2013-01-19 07:54:13 PM
3 votes:
What kind of person wants to go down to a school to hang around with kids they're not related to during lunch? It's pretty creepy.
2013-01-19 07:13:40 PM
3 votes:
No, they need to be told about "Bob" and the Miracle of $1. If Sister Suzie the Floozie and Sister Mary Squared showed up to tell them about the Saucers of the Sex Goddesses and the Land of Eternal Squirt, why, those kids would get right with Jehovah-1, the Aliens Space Brain Who came again and again to JUSTIFY their sins, praise Dobbs!
Pass that bowl of 'Frop around and take out the Buckets of Pils! We'll have us a good old fashioned down-home DEVIVAL ! YEEE HAWWW!
2013-01-19 07:11:32 PM
3 votes:
This is the creepiest thing I've read in quite some time. Why would they be visiting at school? It's school. And just how much church does somebody need? And what school kid actually would want this? Can anybody visit kids at school then? When I was in school it would be creepy to have people visiting like this. School was for school.
2013-01-19 06:16:22 PM
3 votes:
Who gets "visitors" at school? It's not like you're in a jail, or hospital.
I don't recall anyone ever having someone stop by and say hi when I was in school.
2013-01-19 05:40:16 PM
3 votes:

Solon Isonomia: Incomplete analysis.


Yes, it was a SkinnyHead post.  Now punch yourself for quoting one of the most known trolls and taking it seriously.
2013-01-19 05:35:19 PM
3 votes:

SkinnyHead: A private meeting at lunchtime between a student and a friend from church to discuss religious matters does not materially and substantially disrupt the work and discipline of the school.


i would agree with this. however, when i was in high school, i remember campus crusade for christ (or whatever) sitting down at our lunch tables uninvited and proselytizing. one guy even told me i was going to hell. now that's bullshiat. of course, this was 1987, so hopefully that sort of god-bullying doesn't still go on in public schools.
2013-01-20 01:36:47 AM
2 votes:

cchris_39: Why is it that being atheist requires you to be a whiny litigious obnoxious asshole?


You know what? I'm a theist. I am a Buddhist, and I really don't want my daughter to be forced to listen to Christian sermons and proselytizing at school. She volunteers for a club? Drive on. She wants to check out someone's church on a Sunday, fine. That's her decision then.

If they were only visiting kids from their own church, then fine. That is an outreach program, and that's acceptable. Heck, checking up on kids at school, and offering support is even commendable. The visits are suspended until the staff could get a better handle on the policy, to make sure that they weren't violating any rules or regs.

The problem lies in the fact, that not everyone attends the same churches, some don't attend any, and some folks aren't even the same faith. The issue boils down to the fact that some folks want to share the good news about their own faith, that they forget, that not everyone is in a rush to change their own. Sort of reminds me of the very well intentioned pastor who asked a fella if he was born again, and was told, "No, I think I got it right the first time."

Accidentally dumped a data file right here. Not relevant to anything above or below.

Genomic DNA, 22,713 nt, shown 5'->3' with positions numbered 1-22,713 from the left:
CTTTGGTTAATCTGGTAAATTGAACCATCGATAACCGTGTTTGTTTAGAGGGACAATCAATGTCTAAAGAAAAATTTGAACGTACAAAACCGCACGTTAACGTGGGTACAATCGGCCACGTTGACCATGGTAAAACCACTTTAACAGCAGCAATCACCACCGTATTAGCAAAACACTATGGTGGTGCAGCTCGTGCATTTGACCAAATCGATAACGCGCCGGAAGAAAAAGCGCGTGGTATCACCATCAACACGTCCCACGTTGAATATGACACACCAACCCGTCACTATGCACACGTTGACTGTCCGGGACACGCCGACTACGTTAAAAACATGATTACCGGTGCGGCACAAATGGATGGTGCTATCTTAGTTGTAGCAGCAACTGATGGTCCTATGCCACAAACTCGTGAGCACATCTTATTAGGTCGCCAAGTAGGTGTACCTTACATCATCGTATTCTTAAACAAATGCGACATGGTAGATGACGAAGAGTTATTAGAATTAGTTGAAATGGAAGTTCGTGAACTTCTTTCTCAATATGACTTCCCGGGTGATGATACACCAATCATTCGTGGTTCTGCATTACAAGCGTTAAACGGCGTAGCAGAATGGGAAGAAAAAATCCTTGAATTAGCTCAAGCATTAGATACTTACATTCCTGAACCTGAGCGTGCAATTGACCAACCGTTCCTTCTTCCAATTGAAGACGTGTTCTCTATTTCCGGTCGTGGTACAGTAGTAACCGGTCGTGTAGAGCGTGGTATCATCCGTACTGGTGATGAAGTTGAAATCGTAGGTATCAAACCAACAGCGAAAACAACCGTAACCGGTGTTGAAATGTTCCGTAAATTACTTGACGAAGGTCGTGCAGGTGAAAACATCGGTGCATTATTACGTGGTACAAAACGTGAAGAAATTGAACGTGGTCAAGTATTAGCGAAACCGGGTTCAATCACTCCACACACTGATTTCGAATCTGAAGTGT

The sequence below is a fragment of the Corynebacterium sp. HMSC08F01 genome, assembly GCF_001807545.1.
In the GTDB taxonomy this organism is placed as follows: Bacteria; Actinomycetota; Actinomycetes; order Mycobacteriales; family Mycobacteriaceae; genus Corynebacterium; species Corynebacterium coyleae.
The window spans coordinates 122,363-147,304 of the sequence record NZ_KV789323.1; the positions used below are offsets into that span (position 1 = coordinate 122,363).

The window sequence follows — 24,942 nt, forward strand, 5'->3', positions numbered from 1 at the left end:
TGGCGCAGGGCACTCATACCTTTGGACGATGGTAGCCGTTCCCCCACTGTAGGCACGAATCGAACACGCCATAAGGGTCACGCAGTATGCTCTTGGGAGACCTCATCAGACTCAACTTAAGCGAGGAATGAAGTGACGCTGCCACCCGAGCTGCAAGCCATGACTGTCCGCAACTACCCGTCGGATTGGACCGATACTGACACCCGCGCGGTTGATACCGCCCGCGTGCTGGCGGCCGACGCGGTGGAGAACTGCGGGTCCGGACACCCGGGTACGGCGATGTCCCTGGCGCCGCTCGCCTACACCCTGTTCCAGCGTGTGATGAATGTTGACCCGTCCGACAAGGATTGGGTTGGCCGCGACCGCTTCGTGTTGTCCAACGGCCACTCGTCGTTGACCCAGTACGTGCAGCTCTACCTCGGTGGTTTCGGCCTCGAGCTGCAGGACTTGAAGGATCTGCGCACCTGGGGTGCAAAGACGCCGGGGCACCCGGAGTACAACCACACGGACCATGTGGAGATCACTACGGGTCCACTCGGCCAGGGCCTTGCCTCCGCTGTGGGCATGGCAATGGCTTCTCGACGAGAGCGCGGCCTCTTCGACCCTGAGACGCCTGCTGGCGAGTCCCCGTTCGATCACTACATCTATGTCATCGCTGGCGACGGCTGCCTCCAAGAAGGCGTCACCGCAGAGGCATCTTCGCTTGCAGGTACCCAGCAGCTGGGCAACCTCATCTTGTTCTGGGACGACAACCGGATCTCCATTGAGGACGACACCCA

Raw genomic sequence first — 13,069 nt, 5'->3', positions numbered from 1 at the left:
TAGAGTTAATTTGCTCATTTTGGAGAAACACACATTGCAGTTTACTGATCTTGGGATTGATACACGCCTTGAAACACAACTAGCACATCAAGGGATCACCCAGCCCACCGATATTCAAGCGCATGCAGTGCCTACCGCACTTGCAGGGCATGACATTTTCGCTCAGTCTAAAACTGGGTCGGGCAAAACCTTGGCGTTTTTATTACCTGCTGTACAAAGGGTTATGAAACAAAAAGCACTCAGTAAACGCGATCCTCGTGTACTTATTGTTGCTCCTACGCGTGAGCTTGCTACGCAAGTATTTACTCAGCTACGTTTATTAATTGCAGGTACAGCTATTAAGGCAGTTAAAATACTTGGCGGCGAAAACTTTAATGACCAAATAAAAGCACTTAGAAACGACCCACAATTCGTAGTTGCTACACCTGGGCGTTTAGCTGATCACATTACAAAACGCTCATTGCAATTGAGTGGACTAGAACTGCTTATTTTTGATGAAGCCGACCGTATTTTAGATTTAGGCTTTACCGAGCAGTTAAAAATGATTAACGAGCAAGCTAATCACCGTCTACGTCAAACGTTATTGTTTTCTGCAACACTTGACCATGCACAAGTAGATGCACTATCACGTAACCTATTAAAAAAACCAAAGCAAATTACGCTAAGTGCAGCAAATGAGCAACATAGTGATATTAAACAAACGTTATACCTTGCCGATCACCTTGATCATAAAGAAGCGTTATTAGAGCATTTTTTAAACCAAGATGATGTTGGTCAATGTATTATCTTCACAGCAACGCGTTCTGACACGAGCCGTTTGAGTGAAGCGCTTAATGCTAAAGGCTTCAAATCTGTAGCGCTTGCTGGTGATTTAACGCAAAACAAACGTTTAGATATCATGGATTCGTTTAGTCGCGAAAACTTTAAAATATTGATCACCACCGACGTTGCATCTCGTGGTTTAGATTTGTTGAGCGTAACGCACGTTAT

I suppose the question is: how would these folks feel if Buddhist monks wanted to come in to talk to kids about the Four Noble Truths and the Eightfold Path on a continuing basis, or if Rabbis or Imams wanted to just check in on the kids. Or if a group of pagans wanted to just "rap" about Gaea. What if the Nichiren wanted to just hold informal chats?

Again: from what it sounds like, folks were doing essentially outreach visits to the school to kids from their own church, and so long as their folks were OK with it, I don't see much of a problem, but I can see staff wanting to cover their bases, just in case. Not because Christianity, or even this church are bad people, but because not all parents want their kids being preached to, at school, and the impression might be made that this is what was occurring, even if it wasn't, so suspending the visits until folks could check the policy with the needs and wishes of other parents, maybe not such a bad idea.
2013-01-19 10:56:32 PM
2 votes:

skullkrusher: "The ministers all had parental consent to visit the schoolchildren, Murry said. No parent has complained about the visits either, he said." No parents complained.


If no one complains that I'm breaking the law, that doesn't mean I'm not breaking the law. You're smarter than that. Plus you are assuming the school officials are telling the truth. Again, they hired a radical sectarian movement to represent public policy. They have no credibility and should be regarded from this point on as suspicious.
2013-01-19 09:40:48 PM
2 votes:

SkinnyHead: But the school authorities at this particular school did not determine that lunch hour visitation materially and substantially disrupts the work of the school.  That might be a justification if the school decided that visitation by pastors was disruptive.  But they didn't.

If some outside agitation group like FFRF wants to sue the school (assuming they can find a plaintiff), the FFRF will have to prove that the school policy is unconstitutional.  They will have a difficult time doing that, seeing as how the First Amendment prohibits the type of viewpoint discrimination that FFRF is advocating.  And it is not likely that a neutral visitation policy, that allows for religious and non-religious visitors alike, would be seen as endorsing religion.

And you cannot simply assume that the pastors invited to lunch time visitation engage in unwelcome proselytizing.  FFRF will have to prove it.


Well, this is sort of your problem, champ. The admin can decide the sky is pink, but that doesn't  actually make the sky pink. That's why it's called an investigation. A  parent (not FFRF) complained, and thus the Board of Education, at least, has a duty to make sure admin isn't going off on its own.